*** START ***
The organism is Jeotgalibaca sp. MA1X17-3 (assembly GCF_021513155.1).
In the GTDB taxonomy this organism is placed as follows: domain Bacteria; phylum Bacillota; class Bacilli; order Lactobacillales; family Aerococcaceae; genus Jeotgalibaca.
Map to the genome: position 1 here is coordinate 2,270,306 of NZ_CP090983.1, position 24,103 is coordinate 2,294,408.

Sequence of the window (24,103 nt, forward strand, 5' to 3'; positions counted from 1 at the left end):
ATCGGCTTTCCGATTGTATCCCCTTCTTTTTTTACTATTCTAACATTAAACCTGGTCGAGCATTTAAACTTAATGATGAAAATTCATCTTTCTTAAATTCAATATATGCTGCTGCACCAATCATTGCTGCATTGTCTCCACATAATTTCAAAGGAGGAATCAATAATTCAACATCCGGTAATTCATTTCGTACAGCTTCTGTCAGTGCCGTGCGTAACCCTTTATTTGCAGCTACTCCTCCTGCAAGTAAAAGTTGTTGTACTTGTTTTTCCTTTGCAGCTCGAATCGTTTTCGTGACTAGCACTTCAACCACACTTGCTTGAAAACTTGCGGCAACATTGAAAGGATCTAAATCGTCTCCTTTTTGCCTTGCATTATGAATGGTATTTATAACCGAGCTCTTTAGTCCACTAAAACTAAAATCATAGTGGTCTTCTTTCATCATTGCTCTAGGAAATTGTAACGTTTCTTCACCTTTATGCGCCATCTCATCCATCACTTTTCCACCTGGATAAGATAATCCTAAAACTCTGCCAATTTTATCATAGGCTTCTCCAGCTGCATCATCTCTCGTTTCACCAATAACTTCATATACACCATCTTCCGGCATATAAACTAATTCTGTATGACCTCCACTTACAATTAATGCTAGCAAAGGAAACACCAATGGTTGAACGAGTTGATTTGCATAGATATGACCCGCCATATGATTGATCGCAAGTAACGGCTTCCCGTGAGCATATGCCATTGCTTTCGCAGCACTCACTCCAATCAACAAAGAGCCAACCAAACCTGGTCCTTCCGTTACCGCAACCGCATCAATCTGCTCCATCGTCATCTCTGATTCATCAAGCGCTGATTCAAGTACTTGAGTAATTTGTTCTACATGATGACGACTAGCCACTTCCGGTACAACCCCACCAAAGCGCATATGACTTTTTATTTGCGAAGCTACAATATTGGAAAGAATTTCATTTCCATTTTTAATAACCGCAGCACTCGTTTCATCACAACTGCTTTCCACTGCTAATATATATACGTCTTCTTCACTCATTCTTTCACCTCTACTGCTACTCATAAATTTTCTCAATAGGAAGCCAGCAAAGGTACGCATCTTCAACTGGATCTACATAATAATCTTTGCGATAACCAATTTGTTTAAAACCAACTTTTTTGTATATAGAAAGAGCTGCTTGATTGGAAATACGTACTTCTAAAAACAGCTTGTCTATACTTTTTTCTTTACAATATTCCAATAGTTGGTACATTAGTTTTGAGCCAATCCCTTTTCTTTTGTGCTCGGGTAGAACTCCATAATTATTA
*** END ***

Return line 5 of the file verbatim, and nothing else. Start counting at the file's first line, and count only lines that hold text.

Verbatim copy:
ATCGGCTTTCCGATTGTATCCCCTTCTTTTTTTACTATTCTAACATTAAACCTGGTCGAGCATTTAAACTTAATGATGAAAATTCATCTTTCTTAAATTCAATATATGCTGCTGCACCAATCATTGCTGCATTGTCTCCACATAATTTCAAAGGAGGAATCAATAATTCAACATCCGGTAATTCATTTCGTACAGCTTCTGTCAGTGCCGTGCGTAACCCTTTATTTGCAGCTACTCCTCCTGCAAGTAAAAGTTGTTGTACTTGTTTTTCCTTTGCAGCTCGAATCGTTTTCGTGACTAGCACTTCAACCACACTTGCTTGAAAACTTGCGGCAACATTGAAAGGATCTAAATCGTCTCCTTTTTGCCTTGCATTATGAATGGTATTTATAACCGAGCTCTTTAGTCCACTAAAACTAAAATCATAGTGGTCTTCTTTCATCATTGCTCTAGGAAATTGTAACGTTTCTTCACCTTTATGCGCCATCTCATCCATCACTTTTCCACCTGGATAAGATAATCCTAAAACTCTGCCAATTTTATCATAGGCTTCTCCAGCTGCATCATCTCTCGTTTCACCAATAACTTCATATACACCATCTTCCGGCATATAAACTAATTCTGTATGACCTCCACTTACAATTAATGCTAGCAAAGGAAACACCAATGGTTGAACGAGTTGATTTGCATAGATATGACCCGCCATATGATTGATCGCAAGTAACGGCTTCCCGTGAGCATATGCCATTGCTTTCGCAGCACTCACTCCAATCAACAAAGAGCCAACCAAACCTGGTCCTTCCGTTACCGCAACCGCATCAATCTGCTCCATCGTCATCTCTGATTCATCAAGCGCTGATTCAAGTACTTGAGTAATTTGTTCTACATGATGACGACTAGCCACTTCCGGTACAACCCCACCAAAGCGCATATGACTTTTTATTTGCGAAGCTACAATATTGGAAAGAATTTCATTTCCATTTTTAATAACCGCAGCACTCGTTTCATCACAACTGCTTTCCACTGCTAATATATATACGTCTTCTTCACTCATTCTTTCACCTCTACTGCTACTCATAAATTTTCTCAATAGGAAGCCAGCAAAGGTACGCATCTTCAACTGGATCTACATAATAATCTTTGCGATAACCAATTTGTTTAAAACCAACTTTTTTGTATATAGAAAGAGCTGCTTGATTGGAAATACGTACTTCTAAAAACAGCTTGTCTATACTTTTTTCTTTACAATATTCCAATAGTTGGTACATTAGTTTTGAGCCAATCCCTTTTCTTTTGTGCTCGGGTAGAACTCCATAATTATTA